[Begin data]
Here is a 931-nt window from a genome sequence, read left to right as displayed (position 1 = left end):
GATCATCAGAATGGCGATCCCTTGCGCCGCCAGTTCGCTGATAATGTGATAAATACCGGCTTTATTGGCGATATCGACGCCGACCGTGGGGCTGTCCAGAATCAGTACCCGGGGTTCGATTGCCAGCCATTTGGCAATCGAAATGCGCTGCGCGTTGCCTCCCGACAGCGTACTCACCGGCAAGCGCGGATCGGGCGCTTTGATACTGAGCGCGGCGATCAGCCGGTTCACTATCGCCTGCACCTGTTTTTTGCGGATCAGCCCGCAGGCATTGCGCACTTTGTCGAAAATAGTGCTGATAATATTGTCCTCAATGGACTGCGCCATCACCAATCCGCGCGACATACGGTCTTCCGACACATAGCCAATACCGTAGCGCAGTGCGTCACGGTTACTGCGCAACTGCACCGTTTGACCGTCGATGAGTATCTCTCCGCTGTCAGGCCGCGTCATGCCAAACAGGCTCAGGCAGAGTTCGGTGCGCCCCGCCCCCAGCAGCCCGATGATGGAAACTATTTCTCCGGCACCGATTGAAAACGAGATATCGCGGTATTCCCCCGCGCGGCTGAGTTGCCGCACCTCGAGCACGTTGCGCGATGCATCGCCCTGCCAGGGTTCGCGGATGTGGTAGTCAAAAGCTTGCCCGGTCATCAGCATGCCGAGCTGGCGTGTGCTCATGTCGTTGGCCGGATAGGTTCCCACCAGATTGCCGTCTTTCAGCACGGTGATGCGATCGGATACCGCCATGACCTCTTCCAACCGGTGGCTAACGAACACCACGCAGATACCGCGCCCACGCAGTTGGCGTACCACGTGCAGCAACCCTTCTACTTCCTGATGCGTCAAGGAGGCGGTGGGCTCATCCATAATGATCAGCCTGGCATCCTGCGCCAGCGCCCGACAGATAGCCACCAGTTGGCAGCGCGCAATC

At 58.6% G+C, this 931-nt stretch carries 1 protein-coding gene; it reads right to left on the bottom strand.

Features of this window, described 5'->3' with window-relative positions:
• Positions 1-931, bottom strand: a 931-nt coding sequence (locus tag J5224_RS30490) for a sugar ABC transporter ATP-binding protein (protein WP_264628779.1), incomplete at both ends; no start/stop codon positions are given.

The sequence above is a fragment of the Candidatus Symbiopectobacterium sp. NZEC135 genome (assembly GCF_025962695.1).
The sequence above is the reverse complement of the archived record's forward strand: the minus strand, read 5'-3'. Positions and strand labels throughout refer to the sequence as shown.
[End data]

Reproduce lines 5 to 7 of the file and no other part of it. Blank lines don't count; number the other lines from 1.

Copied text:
• Positions 1-931, bottom strand: a 931-nt coding sequence (locus tag J5224_RS30490) for a sugar ABC transporter ATP-binding protein (protein WP_264628779.1), incomplete at both ends; no start/stop codon positions are given.

The sequence above is a fragment of the Candidatus Symbiopectobacterium sp. NZEC135 genome (assembly GCF_025962695.1).
The sequence above is the reverse complement of the archived record's forward strand: the minus strand, read 5'-3'. Positions and strand labels throughout refer to the sequence as shown.